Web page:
Congressional District # 03
BUTTERWORTH #2 LANDFILLEPA ID# MID062222997
Last Updated: November, 2013
Site DescriptionThe Butterworth #2 Landfill site covers 120 acres in the hundred-year flood plain of the Grand River in Grand Rapids, Michigan. The city of Grand Rapids owned and operated the landfill as an open dump from 1950 to 1967. The site was operated as a sanitary landfill from 1967 to 1973 when the state closed it for improper operations. The landfill received municipal, solid, and industrial wastes. The industrial wastes included plating wastes, paint wastes, and organic solvents. Groundwater sampling in 1982 identified volatile organic compounds (VOCs), including benzene and vinyl chloride and heavy metals, iron, manganese, silver, and lead. Soils are contaminated with polychlorinated biphenyls (PCBs), pesticides, pyrene, and chrysene and heavy metals, including chromium and cadmium. Approximately 1,300 people live within one mile of the site. The closest residence is about 200 yards away.
Site ResponsibilityThis site is being addressed through federal and potentially responsible parties' actions.
Threats and ContaminantsGroundwater sampling in 1982 identified VOCs, including benzene and vinyl chloride and heavy metals, iron, manganese, silver, and lead. Soils are contaminated with PCBs, pesticides, pyrene, and chrysene and heavy metals, including chromium and cadmium.
A drum and soil removal was implemented in 1990 to eliminate a potential source of PCBs. EPA signed a Record of Decision in September 1992. The remedy consisted of an upgraded landfill cover ( 2 feet of clay and 2 feet of cover materials) and groundwater monitoring to comply with alternate concentration limits established in the ROD. The design was completed in February, 1998. EPA signed an Explanation of Significant Differences in October, 1998, changing capping requirements in the Radio Tower and Station Building area to a 12-inch soil cover and also changing the ACLs for groundwater to State of Michigan groundwater-surface water interface standards. Site remedy construction began in June, 1999 and is now complete. EPA completed a Preliminary Closeout report in September 2000, finding that the site remedy construction was complete. Groundwater monitoring will continue for a minimum of 30 years.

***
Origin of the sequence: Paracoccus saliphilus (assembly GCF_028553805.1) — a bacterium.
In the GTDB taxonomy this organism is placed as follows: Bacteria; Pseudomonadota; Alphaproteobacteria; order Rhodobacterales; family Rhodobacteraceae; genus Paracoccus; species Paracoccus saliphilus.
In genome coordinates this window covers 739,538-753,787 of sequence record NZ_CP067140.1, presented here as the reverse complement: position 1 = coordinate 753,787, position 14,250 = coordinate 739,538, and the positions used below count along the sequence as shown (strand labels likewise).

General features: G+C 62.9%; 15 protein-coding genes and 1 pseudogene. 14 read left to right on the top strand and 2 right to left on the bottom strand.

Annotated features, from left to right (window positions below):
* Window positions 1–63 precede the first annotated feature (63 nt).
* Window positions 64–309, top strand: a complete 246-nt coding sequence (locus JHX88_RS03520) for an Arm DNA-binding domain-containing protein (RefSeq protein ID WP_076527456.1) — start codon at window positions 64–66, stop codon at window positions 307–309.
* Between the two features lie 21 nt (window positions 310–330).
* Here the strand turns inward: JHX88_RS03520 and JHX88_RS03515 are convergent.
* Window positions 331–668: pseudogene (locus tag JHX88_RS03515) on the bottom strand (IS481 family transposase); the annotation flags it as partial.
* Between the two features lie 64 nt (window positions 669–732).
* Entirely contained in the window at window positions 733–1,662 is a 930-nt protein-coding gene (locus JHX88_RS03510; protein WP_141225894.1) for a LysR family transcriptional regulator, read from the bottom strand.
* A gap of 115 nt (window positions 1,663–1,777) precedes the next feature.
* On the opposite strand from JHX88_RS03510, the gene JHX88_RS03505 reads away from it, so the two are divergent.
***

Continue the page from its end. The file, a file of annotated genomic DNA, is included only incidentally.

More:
The Agency completed the first five year review in September 2004, concluding that the site remedy was performing as designed. EPA concluded that exceedances of the performance standard for ammonia highlighted by groundwater monitoring were not posing unacceptable risks to human health and the environment. However, the review recommended additional monitoring in the Grand River to validate EPA's conclusion regarding risk.
A second five year review was completed in September 2009 which also concluded that the site remedy was performing as designed. The review recommendations mirrored the previous review recommendations and highlighted the need to evaluate the river sampling data that was collected in fall 2008. The next five year review is scheduled for June 2014 and will reflect updated review information. EPA is working with the City of Grand Rapids to investigate the feasibility of solar redevelopment at the site.
Success StoryThe site was the location for EPA's national "Ready for Reuse" redevelopment strategy in November 2004. EPA's national Superfund director, Mike Cook, attended the event and announced the strategy along with the Mayor of Grand Rapids. The site has successfully embraced long term reuse and plans for doing so are well underway.
Community InvolvementThe local community has been actively involved in the development of the site reuse strategy and community meetings have been well attended. Local input is being requested through the City and the Parks Department and will be reflected in any final plans for site development.
Property ReuseEPA has worked with the City of Grand Rapids to develop a site resuse conceptual plan for future site redevelopment. This is currently ongoing and the City is working with a number of local entities to finalize a site reuse framework. EPA approved a plan to extend a local bike trail through the site using the existing site access road and constructing a small extension to this road in the southwest corner of the site. This project is was completed in the fall of 2009. EPA has also granted access in the past to the City to use the site access road for a local marathon running race.
ContactsRemedial Project Manager, U.S. EPA
dion novak (email@example.com)
Community Involvement Coordinator, U.S. EPA
Don De Blasio
AliasesBUTTERWORTH #2 LDFL SITE
GRAND RAPIDS GYPSUM CO (SIA)
GRAND RAPIDS CITY LDFL